• Web sources

    • those + quality, usability, penetration, accessibility ...

  • Digital libraries, web sites

    • those + usability

© Tefko Saracevic

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2. Criteria - relevance

  • Relevance as criterion

    • strengths:

      • intuitively understood, people know what it means

      • universally applied in information systems

    • weaknesses:

      • not static - changes dynamically, thus hard to pin down

      • tied to cognitive structure & situation of a user – possible disagreements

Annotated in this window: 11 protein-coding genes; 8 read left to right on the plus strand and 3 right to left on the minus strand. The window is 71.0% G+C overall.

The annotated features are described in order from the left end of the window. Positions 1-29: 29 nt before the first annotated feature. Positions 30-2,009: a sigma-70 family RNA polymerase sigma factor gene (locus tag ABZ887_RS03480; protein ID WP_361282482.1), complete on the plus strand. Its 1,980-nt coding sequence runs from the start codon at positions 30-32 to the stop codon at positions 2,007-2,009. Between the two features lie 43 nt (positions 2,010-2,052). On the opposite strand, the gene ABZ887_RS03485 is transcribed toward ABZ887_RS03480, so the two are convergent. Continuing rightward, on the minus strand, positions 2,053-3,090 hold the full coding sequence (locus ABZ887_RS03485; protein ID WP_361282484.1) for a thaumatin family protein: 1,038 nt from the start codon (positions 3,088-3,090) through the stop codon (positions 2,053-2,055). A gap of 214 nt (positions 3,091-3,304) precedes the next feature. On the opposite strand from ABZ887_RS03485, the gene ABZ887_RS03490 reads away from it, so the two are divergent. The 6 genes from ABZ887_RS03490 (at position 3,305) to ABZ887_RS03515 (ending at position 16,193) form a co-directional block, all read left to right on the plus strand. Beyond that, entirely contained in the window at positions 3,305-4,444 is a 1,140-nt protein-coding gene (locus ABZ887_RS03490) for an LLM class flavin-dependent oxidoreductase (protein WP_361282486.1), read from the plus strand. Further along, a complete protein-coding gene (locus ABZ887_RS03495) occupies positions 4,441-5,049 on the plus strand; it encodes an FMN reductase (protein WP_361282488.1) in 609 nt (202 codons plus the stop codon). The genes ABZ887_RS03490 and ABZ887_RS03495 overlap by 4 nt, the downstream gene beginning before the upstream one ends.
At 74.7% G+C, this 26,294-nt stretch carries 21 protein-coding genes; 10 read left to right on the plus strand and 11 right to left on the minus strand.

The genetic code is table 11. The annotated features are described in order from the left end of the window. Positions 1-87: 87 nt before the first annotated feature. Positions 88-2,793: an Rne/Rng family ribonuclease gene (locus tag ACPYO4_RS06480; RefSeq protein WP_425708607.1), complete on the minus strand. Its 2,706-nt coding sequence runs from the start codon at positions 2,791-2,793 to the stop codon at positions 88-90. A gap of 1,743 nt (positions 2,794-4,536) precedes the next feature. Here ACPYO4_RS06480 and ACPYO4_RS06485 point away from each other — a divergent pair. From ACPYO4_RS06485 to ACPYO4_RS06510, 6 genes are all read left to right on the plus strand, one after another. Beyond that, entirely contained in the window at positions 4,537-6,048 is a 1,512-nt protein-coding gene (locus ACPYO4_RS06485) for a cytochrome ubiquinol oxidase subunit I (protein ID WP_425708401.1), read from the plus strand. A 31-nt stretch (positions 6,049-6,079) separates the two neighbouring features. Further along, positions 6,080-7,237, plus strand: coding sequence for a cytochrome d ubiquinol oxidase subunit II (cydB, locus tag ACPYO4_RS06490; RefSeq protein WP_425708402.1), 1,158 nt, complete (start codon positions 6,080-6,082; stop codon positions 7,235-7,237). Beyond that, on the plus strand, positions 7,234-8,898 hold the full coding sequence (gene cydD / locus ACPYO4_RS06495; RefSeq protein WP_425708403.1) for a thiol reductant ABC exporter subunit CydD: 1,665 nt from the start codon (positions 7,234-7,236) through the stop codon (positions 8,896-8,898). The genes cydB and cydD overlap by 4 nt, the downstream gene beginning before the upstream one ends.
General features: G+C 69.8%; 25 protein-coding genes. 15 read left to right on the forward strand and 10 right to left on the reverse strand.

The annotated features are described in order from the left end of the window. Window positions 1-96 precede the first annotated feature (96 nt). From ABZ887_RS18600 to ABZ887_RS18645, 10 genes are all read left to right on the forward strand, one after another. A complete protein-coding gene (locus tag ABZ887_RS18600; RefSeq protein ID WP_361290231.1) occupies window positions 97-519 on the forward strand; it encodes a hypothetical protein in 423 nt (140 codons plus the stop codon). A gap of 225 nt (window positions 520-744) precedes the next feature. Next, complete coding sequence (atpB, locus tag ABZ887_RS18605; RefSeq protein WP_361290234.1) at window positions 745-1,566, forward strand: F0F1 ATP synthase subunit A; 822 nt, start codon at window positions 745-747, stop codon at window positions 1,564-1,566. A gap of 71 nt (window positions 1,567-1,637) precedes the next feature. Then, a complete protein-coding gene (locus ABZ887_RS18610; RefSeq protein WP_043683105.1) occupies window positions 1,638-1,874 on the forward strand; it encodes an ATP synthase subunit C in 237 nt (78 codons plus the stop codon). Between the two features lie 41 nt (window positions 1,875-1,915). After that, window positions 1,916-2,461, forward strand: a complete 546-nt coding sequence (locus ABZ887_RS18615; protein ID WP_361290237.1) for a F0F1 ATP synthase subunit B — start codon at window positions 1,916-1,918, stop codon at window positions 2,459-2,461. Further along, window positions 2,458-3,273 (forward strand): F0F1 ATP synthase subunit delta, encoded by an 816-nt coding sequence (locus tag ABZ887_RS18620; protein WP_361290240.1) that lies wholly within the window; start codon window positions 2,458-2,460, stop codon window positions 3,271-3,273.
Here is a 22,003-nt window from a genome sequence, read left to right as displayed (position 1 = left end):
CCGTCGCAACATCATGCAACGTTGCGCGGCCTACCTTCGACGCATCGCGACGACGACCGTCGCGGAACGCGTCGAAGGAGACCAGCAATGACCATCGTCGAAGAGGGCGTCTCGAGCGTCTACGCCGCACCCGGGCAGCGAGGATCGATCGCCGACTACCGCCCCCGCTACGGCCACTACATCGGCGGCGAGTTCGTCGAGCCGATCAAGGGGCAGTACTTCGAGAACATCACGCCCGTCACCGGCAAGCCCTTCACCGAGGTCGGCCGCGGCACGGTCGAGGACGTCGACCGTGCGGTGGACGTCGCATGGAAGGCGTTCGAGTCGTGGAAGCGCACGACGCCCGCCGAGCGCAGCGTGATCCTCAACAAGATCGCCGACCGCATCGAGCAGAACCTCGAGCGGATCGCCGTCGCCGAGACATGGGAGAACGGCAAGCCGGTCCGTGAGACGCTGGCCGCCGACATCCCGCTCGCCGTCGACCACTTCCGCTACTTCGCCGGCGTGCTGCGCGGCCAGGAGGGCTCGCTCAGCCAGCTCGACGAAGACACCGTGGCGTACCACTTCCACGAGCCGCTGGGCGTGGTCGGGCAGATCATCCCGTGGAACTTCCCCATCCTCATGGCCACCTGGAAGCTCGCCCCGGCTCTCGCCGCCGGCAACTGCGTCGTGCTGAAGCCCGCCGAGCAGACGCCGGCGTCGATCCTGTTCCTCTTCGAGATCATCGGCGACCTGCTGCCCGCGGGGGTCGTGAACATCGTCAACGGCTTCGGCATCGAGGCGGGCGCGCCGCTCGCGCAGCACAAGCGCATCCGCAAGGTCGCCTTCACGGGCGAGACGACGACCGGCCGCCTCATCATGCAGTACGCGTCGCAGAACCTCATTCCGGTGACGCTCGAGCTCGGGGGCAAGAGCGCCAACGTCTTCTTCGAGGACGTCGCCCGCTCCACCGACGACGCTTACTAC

• Relevance as area of study

    • basic notion in information science

    • many studies done about various aspects of relevance

  • Number of relevance types exist

    • indication of different relations

      • had to be specified which ones

  • © Tefko Saracevic

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    2. Criteria - usability

    • Increasingly used for web sites & digital libraries

    • General definition (ISO)

      “extent to which a product can be used by specified users to achieve specified goals with effectiveness, efficiency, and satisfaction in a specified context of use”

    • Number of criteria

      • enhancing user performance

      • ease of operations

      • serving the intended purpose

      • learnability – how easy to learn, memorize?

      • losstness – how often got lost in using it?

      • satisfaction